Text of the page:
The twentieth century was an amazing century. Life changed dramatically during those years, mostly for the good. Diseases like polio and smallpox were conquered. People could travel across the world in a day on airplanes and communicate with each other in seconds on the Internet and the telephone.
But not everything was great in the twentieth century. It was a century filled with horrible wars that killed millions and with evil leaders—like Stalin in Russia, Mao in China, and Hitler in Germany—who slaughtered tens of millions of people, too. Technology brought us wonderful inventions that made life easier and more fun, but it also brought us weapons that could wipe out half the earth, if they were ever used.
With so much possibility for good and evil, the twentieth century was a time that needed good leaders who could look at the past, present, and future and make good, prudent decisions. Even the church needed leaders like that. Just when we needed it most, God gave us a gift: Pope John XXIII, who was pope for only a short time (1959 to 1963) but who had an amazing impact on the church and the entire world.
Of course, John XXIII was not the name he was born with. His parents named him Angelo—Angelo Roncalli, born in 1881 in the northern part of Italy. His family farmed for a living, and Angelo was the oldest boy of twelve brothers and sisters.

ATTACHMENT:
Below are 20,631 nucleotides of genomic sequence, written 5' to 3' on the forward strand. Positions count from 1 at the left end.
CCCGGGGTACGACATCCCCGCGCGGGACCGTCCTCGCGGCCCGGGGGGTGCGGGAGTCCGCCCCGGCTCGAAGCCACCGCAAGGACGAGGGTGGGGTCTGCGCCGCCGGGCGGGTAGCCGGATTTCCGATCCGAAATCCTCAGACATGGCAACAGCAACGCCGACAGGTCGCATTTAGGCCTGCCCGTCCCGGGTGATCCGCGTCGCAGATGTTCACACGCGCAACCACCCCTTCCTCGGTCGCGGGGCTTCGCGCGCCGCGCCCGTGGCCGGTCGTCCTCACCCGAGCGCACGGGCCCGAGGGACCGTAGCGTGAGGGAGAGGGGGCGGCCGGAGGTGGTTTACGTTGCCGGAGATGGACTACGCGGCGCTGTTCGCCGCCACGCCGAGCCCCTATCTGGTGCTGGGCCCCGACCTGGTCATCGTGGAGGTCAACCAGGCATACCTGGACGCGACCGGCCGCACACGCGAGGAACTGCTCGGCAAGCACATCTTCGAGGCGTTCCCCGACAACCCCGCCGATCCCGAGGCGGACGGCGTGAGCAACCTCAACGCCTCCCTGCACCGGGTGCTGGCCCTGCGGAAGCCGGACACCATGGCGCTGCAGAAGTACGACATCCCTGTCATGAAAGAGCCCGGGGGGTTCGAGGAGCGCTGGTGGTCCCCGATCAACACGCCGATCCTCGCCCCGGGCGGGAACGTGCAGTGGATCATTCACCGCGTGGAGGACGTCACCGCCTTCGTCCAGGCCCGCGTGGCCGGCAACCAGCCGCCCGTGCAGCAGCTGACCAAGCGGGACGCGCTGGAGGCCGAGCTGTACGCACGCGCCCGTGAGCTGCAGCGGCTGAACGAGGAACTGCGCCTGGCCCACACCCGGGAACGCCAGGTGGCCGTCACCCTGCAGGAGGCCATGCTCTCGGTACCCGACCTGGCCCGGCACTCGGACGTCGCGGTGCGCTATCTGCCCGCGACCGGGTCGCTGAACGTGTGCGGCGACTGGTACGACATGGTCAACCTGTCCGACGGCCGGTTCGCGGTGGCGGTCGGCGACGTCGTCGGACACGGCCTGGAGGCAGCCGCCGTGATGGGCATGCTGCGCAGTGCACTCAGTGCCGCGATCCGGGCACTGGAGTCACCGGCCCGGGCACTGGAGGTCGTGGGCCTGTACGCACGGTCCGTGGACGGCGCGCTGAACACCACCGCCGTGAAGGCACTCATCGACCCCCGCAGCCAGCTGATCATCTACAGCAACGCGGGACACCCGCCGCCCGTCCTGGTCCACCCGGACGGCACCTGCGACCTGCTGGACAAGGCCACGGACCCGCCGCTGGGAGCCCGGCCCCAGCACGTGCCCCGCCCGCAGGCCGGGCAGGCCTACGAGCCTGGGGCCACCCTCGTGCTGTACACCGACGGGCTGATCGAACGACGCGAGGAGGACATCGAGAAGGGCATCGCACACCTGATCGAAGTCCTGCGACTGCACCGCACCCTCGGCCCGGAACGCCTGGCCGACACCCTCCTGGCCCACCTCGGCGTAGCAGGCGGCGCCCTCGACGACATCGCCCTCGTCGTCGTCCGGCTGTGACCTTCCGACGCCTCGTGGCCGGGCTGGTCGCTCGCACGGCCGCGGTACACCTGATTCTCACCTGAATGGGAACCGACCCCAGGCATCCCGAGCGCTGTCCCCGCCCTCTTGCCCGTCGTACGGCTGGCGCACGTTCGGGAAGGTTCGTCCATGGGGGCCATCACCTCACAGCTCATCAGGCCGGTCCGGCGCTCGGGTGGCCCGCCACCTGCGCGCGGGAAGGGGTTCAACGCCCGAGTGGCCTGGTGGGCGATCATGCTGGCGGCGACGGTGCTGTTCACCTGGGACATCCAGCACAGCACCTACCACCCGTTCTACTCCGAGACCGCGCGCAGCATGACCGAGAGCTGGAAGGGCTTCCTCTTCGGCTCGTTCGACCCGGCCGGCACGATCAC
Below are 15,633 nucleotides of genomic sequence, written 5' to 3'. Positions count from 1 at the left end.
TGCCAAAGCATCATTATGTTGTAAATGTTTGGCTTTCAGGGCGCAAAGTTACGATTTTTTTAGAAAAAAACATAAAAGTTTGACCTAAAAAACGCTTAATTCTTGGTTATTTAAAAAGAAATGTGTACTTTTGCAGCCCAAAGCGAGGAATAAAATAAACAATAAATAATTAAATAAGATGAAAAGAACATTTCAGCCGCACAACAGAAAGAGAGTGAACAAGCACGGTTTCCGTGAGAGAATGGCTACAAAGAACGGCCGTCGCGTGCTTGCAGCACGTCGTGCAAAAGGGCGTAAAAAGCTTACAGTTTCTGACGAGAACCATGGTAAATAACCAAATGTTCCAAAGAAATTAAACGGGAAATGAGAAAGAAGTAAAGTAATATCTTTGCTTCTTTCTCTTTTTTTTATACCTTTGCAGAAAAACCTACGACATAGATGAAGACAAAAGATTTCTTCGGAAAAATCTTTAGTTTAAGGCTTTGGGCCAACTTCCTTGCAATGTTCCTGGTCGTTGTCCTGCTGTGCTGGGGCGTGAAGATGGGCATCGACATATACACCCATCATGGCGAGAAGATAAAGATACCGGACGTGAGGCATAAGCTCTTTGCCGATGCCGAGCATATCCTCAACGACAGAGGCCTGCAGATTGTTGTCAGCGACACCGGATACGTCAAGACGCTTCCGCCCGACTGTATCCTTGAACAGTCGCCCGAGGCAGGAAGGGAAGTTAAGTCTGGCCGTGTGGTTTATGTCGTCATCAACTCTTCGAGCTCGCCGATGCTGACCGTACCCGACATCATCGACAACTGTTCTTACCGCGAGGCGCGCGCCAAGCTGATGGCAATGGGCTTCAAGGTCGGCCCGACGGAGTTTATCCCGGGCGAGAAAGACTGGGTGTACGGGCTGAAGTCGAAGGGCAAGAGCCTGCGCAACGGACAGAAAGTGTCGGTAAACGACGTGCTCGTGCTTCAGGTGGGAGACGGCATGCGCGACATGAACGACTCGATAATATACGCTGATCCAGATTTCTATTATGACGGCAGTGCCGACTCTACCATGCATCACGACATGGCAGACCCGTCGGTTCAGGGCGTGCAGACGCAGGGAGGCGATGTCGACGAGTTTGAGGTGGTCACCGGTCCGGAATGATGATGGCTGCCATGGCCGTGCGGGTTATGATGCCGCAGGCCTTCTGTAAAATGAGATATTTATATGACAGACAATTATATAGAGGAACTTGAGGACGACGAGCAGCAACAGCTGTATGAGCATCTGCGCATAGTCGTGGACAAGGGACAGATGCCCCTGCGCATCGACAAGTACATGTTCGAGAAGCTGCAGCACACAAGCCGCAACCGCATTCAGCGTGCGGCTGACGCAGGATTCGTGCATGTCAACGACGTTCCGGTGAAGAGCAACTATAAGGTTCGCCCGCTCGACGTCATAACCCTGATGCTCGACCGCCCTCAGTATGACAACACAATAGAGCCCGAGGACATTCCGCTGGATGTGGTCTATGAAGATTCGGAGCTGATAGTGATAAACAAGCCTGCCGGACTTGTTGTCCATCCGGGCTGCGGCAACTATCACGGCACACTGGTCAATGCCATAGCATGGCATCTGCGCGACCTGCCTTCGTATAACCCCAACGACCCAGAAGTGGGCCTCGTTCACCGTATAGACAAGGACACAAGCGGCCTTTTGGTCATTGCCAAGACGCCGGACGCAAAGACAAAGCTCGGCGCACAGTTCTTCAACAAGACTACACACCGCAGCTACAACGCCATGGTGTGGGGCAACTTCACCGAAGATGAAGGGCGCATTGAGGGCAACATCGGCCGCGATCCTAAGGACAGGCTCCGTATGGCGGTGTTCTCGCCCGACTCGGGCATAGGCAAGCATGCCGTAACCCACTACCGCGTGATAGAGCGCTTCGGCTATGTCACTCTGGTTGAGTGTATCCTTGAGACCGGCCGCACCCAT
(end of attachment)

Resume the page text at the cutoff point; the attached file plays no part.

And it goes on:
When he was a teenager, Angelo decided he wanted to be a priest. He studied in the seminary, where he was most interested in the history of the church. After he was ordained a priest, Angelo expected nothing more out of the rest of his life than that of a normal parish priest back in the part of Italy where he’d grown up. It was what he knew and what he thought God was calling him to. But very soon, it became clear that God had other plans for Angelo.
Over the course of his career, Fr. Angelo held many jobs, some exciting, some difficult. He was a secretary to a bishop for 10 years. He served as a medical worker in battlefields during World War I, and he never forgot the suffering he witnessed there. He represented the church in countries like Bulgaria and Turkey, countries where there were hardly any Catholics, and it was really important to understand and get along with people of different religions.
Finally, when he was 71 years old, Fr. Angelo Roncalli came home. He was appointed to be the leader of the church in the city of Venice, Italy. Fr. Angelo—now archbishop—had come home and, for all he knew, would spend the rest of his life simply tending to the needs of the people of Venice.
But once again, God had something else in mind. In 1958, Pope Pius XII died, and, as always happens when a pope dies, all the cardinals of the church gathered to elect a replacement. Much to everyone’s surprise, they elected Angelo Roncalli of Venice. He was seventy-six years old.
Now, you would think that a seventy-six-year-old man would know his place. You’d think he would settle into the Vatican, sit comfortably in his chair, and just hold the fort until God called him home and a younger, more energetic man could get things going.